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Sound Masking 101: What’s The Difference Between Sound Masking And White Noise?

Posted 9 months ago

Sound masking is all the rage in today’s open concept offices. Maybe you’re not even aware that one has been installed in your office. After all, that’s the beauty of the technology, to be almost invisible. But what exactly is sound masking, and how is it different from white noise?

Sound Masking vs. White Noise

Sound masking and white noise are two very different approaches to the same problem. Audible distractions can be a pain in the workplace. Whether its speech, typing, air conditioning or other environmental noise, these distractions can cost employers thousands when it comes to workplace productivity.

Some people’s first thought when it comes to canceling out unwanted sound is to add background noise. It’s a simple prospect: Add unstructured sound over the definitive profiles of speech or other distractions to drown them out. The problem with white noise, however, is that it functions linearly. White noise has a sound profile all its own, so at a volume loud enough to drown out other noises it can become distracting itself. Think of how grating the sound of radio static is when it’s played at a considerable volume. If your office is already fraught with noise distractions, adding the appropriate amount of white noise to try and cancel them out can actually make for more noise.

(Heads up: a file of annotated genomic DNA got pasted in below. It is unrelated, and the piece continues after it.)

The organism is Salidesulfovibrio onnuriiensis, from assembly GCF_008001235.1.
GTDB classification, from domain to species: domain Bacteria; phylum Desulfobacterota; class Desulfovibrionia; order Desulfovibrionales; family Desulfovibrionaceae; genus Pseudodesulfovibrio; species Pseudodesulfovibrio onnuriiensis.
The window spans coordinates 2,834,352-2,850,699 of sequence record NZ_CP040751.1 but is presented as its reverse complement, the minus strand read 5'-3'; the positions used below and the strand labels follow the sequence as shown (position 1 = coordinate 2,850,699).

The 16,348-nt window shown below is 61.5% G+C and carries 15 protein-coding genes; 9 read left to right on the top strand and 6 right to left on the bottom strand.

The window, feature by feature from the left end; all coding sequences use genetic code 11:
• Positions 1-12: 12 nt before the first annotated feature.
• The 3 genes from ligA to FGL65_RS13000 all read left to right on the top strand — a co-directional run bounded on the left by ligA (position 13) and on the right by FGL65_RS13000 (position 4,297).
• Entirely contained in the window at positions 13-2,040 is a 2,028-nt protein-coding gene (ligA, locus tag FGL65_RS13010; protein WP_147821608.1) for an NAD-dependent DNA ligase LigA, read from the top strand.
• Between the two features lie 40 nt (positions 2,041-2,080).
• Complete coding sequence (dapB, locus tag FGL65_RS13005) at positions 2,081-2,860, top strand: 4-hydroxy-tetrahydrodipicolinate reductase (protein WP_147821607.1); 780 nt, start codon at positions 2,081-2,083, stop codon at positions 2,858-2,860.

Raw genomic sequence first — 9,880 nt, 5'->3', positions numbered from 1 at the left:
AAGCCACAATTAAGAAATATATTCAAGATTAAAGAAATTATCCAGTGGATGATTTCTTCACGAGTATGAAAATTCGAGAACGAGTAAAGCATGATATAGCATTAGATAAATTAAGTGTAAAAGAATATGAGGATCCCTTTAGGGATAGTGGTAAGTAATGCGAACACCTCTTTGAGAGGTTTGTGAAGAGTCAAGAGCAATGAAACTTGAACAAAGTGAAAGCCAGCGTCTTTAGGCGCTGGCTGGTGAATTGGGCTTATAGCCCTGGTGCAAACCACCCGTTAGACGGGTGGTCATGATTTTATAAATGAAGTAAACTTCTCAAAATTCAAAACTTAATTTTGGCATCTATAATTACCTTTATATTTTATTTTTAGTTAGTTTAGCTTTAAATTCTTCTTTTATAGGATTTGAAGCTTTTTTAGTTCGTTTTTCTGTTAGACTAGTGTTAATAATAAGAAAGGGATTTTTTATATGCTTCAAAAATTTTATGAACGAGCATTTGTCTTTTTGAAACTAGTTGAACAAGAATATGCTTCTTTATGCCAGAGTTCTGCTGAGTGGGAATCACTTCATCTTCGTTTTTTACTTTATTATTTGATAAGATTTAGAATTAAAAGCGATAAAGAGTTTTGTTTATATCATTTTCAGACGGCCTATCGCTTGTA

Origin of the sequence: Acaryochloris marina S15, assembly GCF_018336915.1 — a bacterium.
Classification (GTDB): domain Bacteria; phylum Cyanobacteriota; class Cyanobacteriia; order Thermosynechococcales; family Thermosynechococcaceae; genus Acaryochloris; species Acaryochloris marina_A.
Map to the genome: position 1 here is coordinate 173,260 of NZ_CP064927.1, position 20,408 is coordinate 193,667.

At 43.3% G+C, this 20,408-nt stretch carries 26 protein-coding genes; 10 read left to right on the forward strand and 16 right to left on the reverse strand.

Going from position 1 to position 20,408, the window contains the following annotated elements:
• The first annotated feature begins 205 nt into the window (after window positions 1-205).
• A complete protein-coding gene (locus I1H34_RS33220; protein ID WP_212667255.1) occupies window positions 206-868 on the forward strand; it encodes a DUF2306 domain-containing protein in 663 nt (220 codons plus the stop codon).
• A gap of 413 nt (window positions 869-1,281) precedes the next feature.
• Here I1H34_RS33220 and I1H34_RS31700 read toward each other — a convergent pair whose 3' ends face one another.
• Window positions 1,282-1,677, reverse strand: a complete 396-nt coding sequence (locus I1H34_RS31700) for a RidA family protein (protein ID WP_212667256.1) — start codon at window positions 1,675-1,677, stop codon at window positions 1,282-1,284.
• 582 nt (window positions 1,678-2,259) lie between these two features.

Sound masking is a much more intelligent solution compared to white noise. Just like your noise-canceling headphones, a sound masking system takes in ambient sound, analyzes the frequency, and counters it by adding an opposing frequency of sound to effectively flatten it. Unlike white noise, sound masking has no inherent sound of its own as it’s meant to correspond with the more structured sound in a space.

Sound masking systems are also a comprehensive solution. They can be hidden in ceilings or floors, and when properly installed, the entire space will have a constant sound field to reduce noise pollution. To get the same effects with white noise, each noise source would need a separate white noise generator. Not only is white noise less efficient than sound masking, but it can also be costly to get the same results as a comprehensive sound masking system.

Discover What Sound Masking Can Do For You

If you’re in the market for a sound masking system for your business, or you just want to know how to make your office less prone to noise distractions, contact C1C today to explore your options.

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